In November of 2015, I booked a personal mentoring session with a successful photography company I love. I knew I was facing a monumental shift in life, moving away from Houston, quitting my day job, uprooting my young photography business, so I scheduled the mentoring one year out (October 2016) in Nashville and I planned to spend the months checking certain things off my list that I’d heard I needed to do to succeed in my new circumstance. I thought that giving myself a one year deadline would be enough to get my ducks in a row and establish the backlog of work on my business that my day job had kept me from. I thought that mentoring session would teach me how to be like the photographers I so envied and revered and would make all the pieces fit together perfectly. But the year went nothing like I had planned (reference pretty much ALL of the blog posts from Summer 2016) and this turmoil served to create a mentoring session with very mixed – and initially negative – results.

A year of foggy uncertainty, setbacks and roadblocks (Acadia National Park)

After nearly 7 years at a corporate job that slowly extinguished my creativity beneath layers of technical writing and doldrums, it took 9 long months to find myself again. I whispered for inspiration, but it never came. I despaired and thought the artful yarns and words were lost forever. I thought I’d never draw or create again. I was a slave once more but to a new master: emulation. I saw what other photographers were doing and figured I needed to do the same to be successful. But, I was reminded once more that, for a creative, action is impossible without inspiration. Blogging was a loathsome chore because I was forcing myself to write inauthentically. Try as I might, that personal voice was gone, replaced by a seemingly brick and mortar mental wall. Everything was forced; everything was joyless.

Immediately following the mentoring session, I had an intense crisis of conscious. This photographer has three people working 10 hour days, churning out content and clients like a machine. Obviously, they are the pinnacle of business success but, looking behind the mystical curtain of financial achievement, I perceived a lack of passion and a slight departure from the pursuit of art or creativity. Was this really what I wanted? If this is what it takes to be a photographer, do I honestly want this for my life? True, this company is incredibly successful  but, something just didn’t feel right. Hopes dashed and feeling like I was back at (or rather, still at) square one with no inspiration or direction to speak of, I forced myself to compartmentalize and move on for the time being since I had Grand Ole Opry tickets that night to a show I’d waited to experience for quite a long time. I resolved myself to enjoy that show as much as possible and be completely present in that moment – more than I had been for anything that whole year. I went in broken and unmoored, feeling like I had nothing left to give and no future to speak of, ready to receive whatever experience the night had for me.  The outcome was nothing less than astounding.

I was pretty much a teary-eyed mess throughout the entire show-revelling in the live performance of songs so dearly scripted across my history. I felt able to touch and freely access a part of myself long-buried by a mixture of numbness, fear of judgement or failure, and false, distracted living. In a way, I was reborn in that auditorium, awakened to what was there beneath the surface. That passion, that drive, that myriad of thought and creation.  It was easily the most transcendent night in my memory.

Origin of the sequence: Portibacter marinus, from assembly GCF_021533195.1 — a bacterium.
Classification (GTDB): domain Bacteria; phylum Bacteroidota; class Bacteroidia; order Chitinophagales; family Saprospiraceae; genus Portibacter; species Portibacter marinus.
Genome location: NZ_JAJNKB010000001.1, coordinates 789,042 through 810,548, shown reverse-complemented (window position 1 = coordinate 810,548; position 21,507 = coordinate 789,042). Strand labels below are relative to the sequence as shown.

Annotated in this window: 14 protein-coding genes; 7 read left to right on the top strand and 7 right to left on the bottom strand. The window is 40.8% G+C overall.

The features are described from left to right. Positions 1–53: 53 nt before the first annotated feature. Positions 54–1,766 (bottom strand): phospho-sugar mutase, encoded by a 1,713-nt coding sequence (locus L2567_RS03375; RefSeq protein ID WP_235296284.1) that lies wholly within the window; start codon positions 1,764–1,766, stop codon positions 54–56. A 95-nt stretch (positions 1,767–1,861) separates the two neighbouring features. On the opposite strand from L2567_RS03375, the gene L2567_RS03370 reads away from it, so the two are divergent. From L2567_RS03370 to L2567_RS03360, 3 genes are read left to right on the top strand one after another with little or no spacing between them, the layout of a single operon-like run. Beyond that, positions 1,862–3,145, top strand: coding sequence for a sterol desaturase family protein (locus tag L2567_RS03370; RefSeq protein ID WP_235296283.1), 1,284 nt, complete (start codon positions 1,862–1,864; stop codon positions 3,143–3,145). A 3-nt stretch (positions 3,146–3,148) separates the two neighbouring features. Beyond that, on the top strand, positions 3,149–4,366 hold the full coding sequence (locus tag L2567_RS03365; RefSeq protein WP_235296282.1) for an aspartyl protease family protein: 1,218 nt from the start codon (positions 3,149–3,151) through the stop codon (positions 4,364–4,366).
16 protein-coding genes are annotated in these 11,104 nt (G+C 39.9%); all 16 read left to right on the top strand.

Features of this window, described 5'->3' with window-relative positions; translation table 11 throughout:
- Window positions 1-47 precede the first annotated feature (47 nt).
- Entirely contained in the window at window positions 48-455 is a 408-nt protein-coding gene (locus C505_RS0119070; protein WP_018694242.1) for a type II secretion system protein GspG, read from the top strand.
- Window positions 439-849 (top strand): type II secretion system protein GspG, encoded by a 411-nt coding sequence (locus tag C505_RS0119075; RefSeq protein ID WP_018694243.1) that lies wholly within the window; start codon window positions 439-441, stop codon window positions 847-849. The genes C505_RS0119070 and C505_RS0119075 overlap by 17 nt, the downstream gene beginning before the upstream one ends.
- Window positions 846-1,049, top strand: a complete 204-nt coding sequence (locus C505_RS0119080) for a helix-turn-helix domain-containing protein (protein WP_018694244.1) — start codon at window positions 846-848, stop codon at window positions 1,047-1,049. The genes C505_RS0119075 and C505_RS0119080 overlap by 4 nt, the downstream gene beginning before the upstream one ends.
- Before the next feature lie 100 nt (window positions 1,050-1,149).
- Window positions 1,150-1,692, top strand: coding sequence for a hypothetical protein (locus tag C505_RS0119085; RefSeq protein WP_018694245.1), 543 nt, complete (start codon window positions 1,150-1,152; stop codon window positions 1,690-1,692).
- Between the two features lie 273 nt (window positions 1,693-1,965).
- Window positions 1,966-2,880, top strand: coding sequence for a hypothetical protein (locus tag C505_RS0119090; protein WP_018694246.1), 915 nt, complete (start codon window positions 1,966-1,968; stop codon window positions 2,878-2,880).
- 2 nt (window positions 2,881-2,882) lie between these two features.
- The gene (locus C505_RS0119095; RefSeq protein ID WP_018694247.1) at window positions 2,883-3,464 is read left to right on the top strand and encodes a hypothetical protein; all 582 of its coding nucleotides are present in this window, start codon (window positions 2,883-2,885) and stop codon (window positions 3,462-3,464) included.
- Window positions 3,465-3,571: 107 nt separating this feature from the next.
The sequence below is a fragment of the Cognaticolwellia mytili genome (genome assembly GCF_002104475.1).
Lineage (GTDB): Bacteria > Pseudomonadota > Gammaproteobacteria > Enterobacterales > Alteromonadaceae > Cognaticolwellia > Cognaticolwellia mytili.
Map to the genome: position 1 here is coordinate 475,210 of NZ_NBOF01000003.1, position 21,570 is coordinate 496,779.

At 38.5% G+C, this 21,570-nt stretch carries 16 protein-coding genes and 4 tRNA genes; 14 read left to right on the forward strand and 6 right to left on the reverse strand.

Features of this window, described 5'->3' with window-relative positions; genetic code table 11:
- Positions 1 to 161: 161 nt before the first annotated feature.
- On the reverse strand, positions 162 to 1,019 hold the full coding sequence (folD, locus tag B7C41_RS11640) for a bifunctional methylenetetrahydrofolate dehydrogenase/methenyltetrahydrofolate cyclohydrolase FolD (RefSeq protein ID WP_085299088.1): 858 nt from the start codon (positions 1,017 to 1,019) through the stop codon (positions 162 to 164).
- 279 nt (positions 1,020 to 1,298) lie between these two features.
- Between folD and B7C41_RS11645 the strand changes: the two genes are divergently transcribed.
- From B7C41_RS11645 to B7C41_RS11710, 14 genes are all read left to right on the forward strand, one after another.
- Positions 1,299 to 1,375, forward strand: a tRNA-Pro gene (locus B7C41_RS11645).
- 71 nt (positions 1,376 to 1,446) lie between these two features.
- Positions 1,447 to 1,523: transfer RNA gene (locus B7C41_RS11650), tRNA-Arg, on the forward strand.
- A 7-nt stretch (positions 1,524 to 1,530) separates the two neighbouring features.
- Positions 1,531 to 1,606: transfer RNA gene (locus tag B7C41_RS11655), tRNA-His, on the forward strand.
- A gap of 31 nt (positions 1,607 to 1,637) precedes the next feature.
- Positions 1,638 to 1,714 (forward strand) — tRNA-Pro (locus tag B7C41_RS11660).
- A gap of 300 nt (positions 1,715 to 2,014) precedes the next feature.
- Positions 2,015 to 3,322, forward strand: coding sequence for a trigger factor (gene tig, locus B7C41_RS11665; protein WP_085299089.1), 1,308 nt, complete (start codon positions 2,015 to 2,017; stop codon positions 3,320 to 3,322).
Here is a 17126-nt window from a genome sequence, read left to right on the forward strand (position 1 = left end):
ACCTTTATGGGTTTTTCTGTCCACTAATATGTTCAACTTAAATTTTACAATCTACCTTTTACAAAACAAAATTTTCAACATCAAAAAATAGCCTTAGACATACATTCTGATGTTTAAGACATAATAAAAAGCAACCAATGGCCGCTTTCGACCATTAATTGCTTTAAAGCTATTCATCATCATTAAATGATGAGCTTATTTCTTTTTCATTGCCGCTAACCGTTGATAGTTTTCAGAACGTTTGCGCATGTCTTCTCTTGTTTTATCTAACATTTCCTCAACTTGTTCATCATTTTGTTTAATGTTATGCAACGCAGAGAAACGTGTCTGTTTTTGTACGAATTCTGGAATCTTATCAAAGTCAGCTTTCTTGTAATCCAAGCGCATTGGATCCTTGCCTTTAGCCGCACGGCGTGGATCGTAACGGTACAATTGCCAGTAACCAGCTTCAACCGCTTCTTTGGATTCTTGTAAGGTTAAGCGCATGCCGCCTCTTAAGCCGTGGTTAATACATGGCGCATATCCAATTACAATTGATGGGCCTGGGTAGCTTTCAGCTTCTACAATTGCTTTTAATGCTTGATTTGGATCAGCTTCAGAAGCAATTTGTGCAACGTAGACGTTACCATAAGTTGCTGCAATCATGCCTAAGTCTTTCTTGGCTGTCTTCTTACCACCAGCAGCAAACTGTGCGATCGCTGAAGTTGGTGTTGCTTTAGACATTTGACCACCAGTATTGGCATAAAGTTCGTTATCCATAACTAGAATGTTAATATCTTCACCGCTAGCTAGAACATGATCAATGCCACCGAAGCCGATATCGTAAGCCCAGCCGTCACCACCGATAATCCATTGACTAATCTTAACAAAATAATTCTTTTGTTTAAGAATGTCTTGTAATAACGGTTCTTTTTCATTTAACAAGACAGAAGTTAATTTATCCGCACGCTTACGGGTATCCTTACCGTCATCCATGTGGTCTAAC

martina mcbride band against cancer grand ole opry nashville tennessee country concert

Martina McBride at the Grand Ole Opry

Though I could feel something critical had changed that night, nothing actually materialized for two days. And then, in a flash, in an instant, during the middle of the night, in the midst of illness and the throws of sleeplessness, the universe righted itself. The ideas poured out, the firehose of creativity and thought production came roaring to life and I helplessly, marvellously reached for any pen and keyboard I had available to me, bouncing for hours between written words and image creation. My voice was alive, returned to me at last.

smoky mountain sunset national park blue mountains

If you’re searching for a mountain top experience, the Smokies aren’t bad candidates…


In truth, that voice was inside me all along. All I needed were the requisite pieces to collect, align and unlock. It was the sketch journal I bought during the summer in desperation to try something – ANYTHING – creative again. It was that stressful, overwhelming day of looking into another photography studio’s intense machine of a business and schedule to realize that I want no part of something that will bury my uniqueness once more beneath procedure and requirements. It took a mountaintop experience at the Grand Ole Opry, of all places, transcended by music, enraptured by artistry and the visible pursuit of dreams and long shots displayed onstage. It took all of these elements and this precise amount of time spent healing, gathering, synthesizing and rediscovering for my voice to appear again. If you seek passion and pursue inspiration, what you will wind up finding is yourself. And now, with more resolve that I have felt in a long collection of empty years, I know I must work just as I live: on my terms.


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